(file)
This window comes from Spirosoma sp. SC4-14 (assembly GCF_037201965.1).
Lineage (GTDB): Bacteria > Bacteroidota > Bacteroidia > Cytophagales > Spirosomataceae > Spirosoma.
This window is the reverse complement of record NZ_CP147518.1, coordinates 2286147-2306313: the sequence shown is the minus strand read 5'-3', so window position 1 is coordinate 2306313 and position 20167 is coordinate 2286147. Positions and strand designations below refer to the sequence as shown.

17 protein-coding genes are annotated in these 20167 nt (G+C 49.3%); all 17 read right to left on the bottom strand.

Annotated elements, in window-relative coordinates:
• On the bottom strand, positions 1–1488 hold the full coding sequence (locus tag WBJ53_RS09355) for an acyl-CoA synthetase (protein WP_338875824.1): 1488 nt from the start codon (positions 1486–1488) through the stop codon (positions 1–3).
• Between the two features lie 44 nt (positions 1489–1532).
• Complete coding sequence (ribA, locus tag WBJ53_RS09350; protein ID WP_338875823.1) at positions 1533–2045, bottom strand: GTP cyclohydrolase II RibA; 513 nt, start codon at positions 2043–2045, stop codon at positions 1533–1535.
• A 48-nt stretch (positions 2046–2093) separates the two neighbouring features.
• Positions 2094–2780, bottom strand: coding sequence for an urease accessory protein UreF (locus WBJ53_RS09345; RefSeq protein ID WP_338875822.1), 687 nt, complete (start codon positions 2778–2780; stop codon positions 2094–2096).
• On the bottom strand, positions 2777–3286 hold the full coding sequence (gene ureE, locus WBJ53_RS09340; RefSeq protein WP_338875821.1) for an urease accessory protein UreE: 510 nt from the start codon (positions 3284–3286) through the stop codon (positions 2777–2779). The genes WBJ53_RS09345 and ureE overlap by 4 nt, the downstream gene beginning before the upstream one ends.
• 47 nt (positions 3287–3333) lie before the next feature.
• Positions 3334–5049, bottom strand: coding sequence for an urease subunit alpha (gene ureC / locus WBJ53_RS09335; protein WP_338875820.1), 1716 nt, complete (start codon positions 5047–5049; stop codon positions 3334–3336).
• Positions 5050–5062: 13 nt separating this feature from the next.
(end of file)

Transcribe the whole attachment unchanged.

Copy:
This window comes from Spirosoma sp. SC4-14 (assembly GCF_037201965.1).
Lineage (GTDB): Bacteria > Bacteroidota > Bacteroidia > Cytophagales > Spirosomataceae > Spirosoma.
This window is the reverse complement of record NZ_CP147518.1, coordinates 2286147-2306313: the sequence shown is the minus strand read 5'-3', so window position 1 is coordinate 2306313 and position 20167 is coordinate 2286147. Positions and strand designations below refer to the sequence as shown.

17 protein-coding genes are annotated in these 20167 nt (G+C 49.3%); all 17 read right to left on the bottom strand.

Annotated elements, in window-relative coordinates:
• On the bottom strand, positions 1–1488 hold the full coding sequence (locus tag WBJ53_RS09355) for an acyl-CoA synthetase (protein WP_338875824.1): 1488 nt from the start codon (positions 1486–1488) through the stop codon (positions 1–3).
• Between the two features lie 44 nt (positions 1489–1532).
• Complete coding sequence (ribA, locus tag WBJ53_RS09350; protein ID WP_338875823.1) at positions 1533–2045, bottom strand: GTP cyclohydrolase II RibA; 513 nt, start codon at positions 2043–2045, stop codon at positions 1533–1535.
• A 48-nt stretch (positions 2046–2093) separates the two neighbouring features.
• Positions 2094–2780, bottom strand: coding sequence for an urease accessory protein UreF (locus WBJ53_RS09345; RefSeq protein ID WP_338875822.1), 687 nt, complete (start codon positions 2778–2780; stop codon positions 2094–2096).
• On the bottom strand, positions 2777–3286 hold the full coding sequence (gene ureE, locus WBJ53_RS09340; RefSeq protein WP_338875821.1) for an urease accessory protein UreE: 510 nt from the start codon (positions 3284–3286) through the stop codon (positions 2777–2779). The genes WBJ53_RS09345 and ureE overlap by 4 nt, the downstream gene beginning before the upstream one ends.
• 47 nt (positions 3287–3333) lie before the next feature.
• Positions 3334–5049, bottom strand: coding sequence for an urease subunit alpha (gene ureC / locus WBJ53_RS09335; protein WP_338875820.1), 1716 nt, complete (start codon positions 5047–5049; stop codon positions 3334–3336).
• Positions 5050–5062: 13 nt separating this feature from the next.